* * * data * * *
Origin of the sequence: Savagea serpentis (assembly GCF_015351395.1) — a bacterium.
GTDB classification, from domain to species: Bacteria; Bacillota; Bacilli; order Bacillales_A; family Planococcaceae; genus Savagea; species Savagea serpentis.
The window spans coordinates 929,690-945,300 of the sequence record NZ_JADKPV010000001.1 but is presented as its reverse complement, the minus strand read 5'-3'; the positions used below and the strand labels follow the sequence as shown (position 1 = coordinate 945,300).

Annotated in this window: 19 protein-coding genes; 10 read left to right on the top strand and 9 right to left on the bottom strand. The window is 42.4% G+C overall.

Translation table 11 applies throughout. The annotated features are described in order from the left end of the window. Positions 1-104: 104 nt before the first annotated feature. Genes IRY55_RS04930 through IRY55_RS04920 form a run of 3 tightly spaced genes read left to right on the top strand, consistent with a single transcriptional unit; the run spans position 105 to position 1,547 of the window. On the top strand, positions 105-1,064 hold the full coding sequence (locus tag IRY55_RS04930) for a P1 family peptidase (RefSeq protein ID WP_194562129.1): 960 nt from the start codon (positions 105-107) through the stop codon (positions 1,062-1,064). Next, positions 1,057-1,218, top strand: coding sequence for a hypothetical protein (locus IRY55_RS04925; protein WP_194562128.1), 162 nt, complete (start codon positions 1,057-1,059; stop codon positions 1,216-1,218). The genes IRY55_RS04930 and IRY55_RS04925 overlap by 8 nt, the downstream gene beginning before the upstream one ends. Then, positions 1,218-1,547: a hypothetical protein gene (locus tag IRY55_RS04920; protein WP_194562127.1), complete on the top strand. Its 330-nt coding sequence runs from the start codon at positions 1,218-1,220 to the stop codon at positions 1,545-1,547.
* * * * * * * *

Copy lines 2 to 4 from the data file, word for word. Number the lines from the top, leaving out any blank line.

GTDB classification, from domain to species: Bacteria; Bacillota; Bacilli; order Bacillales_A; family Planococcaceae; genus Savagea; species Savagea serpentis.
The window spans coordinates 929,690-945,300 of the sequence record NZ_JADKPV010000001.1 but is presented as its reverse complement, the minus strand read 5'-3'; the positions used below and the strand labels follow the sequence as shown (position 1 = coordinate 945,300).

Annotated in this window: 19 protein-coding genes; 10 read left to right on the top strand and 9 right to left on the bottom strand. The window is 42.4% G+C overall.